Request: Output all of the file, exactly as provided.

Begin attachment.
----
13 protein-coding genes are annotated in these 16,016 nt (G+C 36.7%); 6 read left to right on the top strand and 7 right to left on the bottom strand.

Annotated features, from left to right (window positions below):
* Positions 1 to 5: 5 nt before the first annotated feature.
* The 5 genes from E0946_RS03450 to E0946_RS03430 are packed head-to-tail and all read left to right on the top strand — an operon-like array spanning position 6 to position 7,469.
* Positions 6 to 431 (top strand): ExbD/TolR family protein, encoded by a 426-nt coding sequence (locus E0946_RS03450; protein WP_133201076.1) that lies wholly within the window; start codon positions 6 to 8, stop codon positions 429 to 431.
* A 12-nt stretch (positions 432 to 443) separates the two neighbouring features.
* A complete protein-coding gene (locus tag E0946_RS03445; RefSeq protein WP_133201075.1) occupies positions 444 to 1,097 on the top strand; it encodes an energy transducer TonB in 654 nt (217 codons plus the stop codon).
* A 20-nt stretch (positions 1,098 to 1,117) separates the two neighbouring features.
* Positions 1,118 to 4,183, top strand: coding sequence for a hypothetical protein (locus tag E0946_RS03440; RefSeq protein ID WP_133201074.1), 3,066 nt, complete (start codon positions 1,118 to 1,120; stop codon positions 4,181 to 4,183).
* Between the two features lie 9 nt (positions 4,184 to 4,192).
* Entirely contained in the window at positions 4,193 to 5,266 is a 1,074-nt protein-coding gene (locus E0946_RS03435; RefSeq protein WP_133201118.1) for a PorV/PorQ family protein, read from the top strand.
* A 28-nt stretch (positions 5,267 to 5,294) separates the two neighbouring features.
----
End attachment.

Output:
13 protein-coding genes are annotated in these 16,016 nt (G+C 36.7%); 6 read left to right on the top strand and 7 right to left on the bottom strand.

Annotated features, from left to right (window positions below):
* Positions 1 to 5: 5 nt before the first annotated feature.
* The 5 genes from E0946_RS03450 to E0946_RS03430 are packed head-to-tail and all read left to right on the top strand — an operon-like array spanning position 6 to position 7,469.
* Positions 6 to 431 (top strand): ExbD/TolR family protein, encoded by a 426-nt coding sequence (locus E0946_RS03450; protein WP_133201076.1) that lies wholly within the window; start codon positions 6 to 8, stop codon positions 429 to 431.
* A 12-nt stretch (positions 432 to 443) separates the two neighbouring features.
* A complete protein-coding gene (locus tag E0946_RS03445; RefSeq protein WP_133201075.1) occupies positions 444 to 1,097 on the top strand; it encodes an energy transducer TonB in 654 nt (217 codons plus the stop codon).
* A 20-nt stretch (positions 1,098 to 1,117) separates the two neighbouring features.
* Positions 1,118 to 4,183, top strand: coding sequence for a hypothetical protein (locus tag E0946_RS03440; RefSeq protein ID WP_133201074.1), 3,066 nt, complete (start codon positions 1,118 to 1,120; stop codon positions 4,181 to 4,183).
* Between the two features lie 9 nt (positions 4,184 to 4,192).
* Entirely contained in the window at positions 4,193 to 5,266 is a 1,074-nt protein-coding gene (locus E0946_RS03435; RefSeq protein WP_133201118.1) for a PorV/PorQ family protein, read from the top strand.
* A 28-nt stretch (positions 5,267 to 5,294) separates the two neighbouring features.